First and foremost on Simpson’s to-do list is rebuilding confidence in the service. “The key thing shippers want to see – they want to see consistency,” said Simpson.
Consistency, he believes, will come with increased track speeds and improved coordination with connecting freight lines, including MMA, Pan Am Railways and Eastern Maine Railway. “We want shippers to have the options that each of those railways provide, whether it’s ultimately price, transit time or equipment. We’ll let the customer choose who they want to hand off to from our line. We work with all three, and each brings a benefit.”
NMR’s primary objective is to “create more options and open up some new markets for its shippers, said Simpson.
“At the end of the day, the customer can only afford so much transportation cost. If you are able to open up new markets, you help make transportation more competitive.”
“A shipper that only has one option can be in a tough spot,” continued Simpson. “When there are two railroads to choose from, there’s an advantage to the shipper. When there are three, that really helps the customer. It’s good for the shipper, it’s good for the other railroads and it’s good for us when we see a growth in carloads.”
Another important element in Maine Northern’s strategy is to improve track speeds on the line. To achieve that, the new company is relying on track upgrades funded by a $10.5 million federal TIGER grant (Transportation Investments Generating Economic Recovery). The funding will upgrade the line that has fallen into disrepair during recent years. Maine Maine Northern will be responsible for operating and providing maintenance on the line.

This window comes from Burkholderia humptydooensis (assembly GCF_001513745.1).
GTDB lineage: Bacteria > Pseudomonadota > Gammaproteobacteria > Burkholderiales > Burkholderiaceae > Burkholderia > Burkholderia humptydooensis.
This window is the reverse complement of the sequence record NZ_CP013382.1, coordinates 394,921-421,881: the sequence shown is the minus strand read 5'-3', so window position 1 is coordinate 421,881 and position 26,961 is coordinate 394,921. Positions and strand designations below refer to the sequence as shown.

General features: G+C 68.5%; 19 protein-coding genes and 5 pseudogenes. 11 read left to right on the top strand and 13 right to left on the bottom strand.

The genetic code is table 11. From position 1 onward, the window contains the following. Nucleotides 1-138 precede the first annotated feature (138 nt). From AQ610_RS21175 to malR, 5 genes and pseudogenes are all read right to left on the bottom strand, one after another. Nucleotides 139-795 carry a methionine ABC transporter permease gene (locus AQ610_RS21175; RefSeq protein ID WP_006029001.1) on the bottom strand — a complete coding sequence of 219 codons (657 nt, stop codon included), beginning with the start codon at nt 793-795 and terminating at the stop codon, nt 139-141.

Work to upgrade the line began on July 11. Nate Moulton, who heads the MaineDOT rail program, said that the goal is to have the work completed as soon as possible – by the end of the next construction season – because “with completion of each portion of work track speeds are raised and the lines become more efficient.”
The first section of line to be upgraded will be the mainline between Grindstone and Frenchville. “We’re focusing on the areas with slow orders,” said Moulton. The goal is for the main line to support track speeds between 30 and 40 miles per hour and 25 miles per hour on the branch lines. Simpson said that would be consistent with track speeds on his employer’s other Maine line.
“Track speeds are critical because our track crews are allowed to operate only 12 hours a day. If a crew goes out on a run five-and-a-half hours to the end point and five-and-a-half hours back, then they can make that trip in one shift and that is efficient. But if track speeds are reduced, we have to stop and send a fresh crew,” said Simpson. And slow track speeds have “a snowball effect” on service, creating added cost to the shippers and negatively impacting the operator’s profitability.
“Think about it. We have to order taxis to go get them, and some of these locations are quite remote. That’s wasted time and wasted effort.”